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Stop-Loss Orders - Not Foolproof!

Stop-Loss orders are not absolute.  Using the example earlier, at the beginning of a trading day if the stock is at $15 or below, the stock is automatically sold. 

It is very important to remember that a stock can fall below the Stop-Loss position before it can be sold!  For example, a stock opens on Day 21 at $16.  It has not hit the Stop-Loss position of $15, so remains in the portfolio.  As a result of the day's trading, on Day 22 the stock opens at $13.  As the price has dropped below the Stop-Loss position, the stock is sold immediately - at $13 (not $15).  The team did manage their risk, but still lost $70,000 on their investment.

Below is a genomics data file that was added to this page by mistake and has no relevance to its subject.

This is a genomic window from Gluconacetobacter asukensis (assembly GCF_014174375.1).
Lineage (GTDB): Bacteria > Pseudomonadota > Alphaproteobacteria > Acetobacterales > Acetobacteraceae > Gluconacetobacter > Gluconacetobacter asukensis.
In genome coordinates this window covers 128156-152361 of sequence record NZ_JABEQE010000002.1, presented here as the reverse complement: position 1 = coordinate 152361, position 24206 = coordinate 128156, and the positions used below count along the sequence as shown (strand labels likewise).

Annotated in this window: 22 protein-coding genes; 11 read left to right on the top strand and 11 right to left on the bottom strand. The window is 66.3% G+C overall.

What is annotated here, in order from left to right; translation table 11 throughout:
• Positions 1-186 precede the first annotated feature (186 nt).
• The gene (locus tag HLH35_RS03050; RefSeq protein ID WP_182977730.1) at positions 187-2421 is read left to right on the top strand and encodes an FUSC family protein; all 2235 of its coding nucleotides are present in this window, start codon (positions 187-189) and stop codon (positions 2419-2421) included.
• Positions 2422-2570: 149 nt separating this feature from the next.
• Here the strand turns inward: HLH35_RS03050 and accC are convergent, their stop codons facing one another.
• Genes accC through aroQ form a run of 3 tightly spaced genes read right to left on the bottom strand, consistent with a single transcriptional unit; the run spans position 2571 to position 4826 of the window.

A Stop-Loss is a good way to reduce risk in a portfolio, but the amount is only an approximation as shown above.  It is effective, but remember it is not an absolute.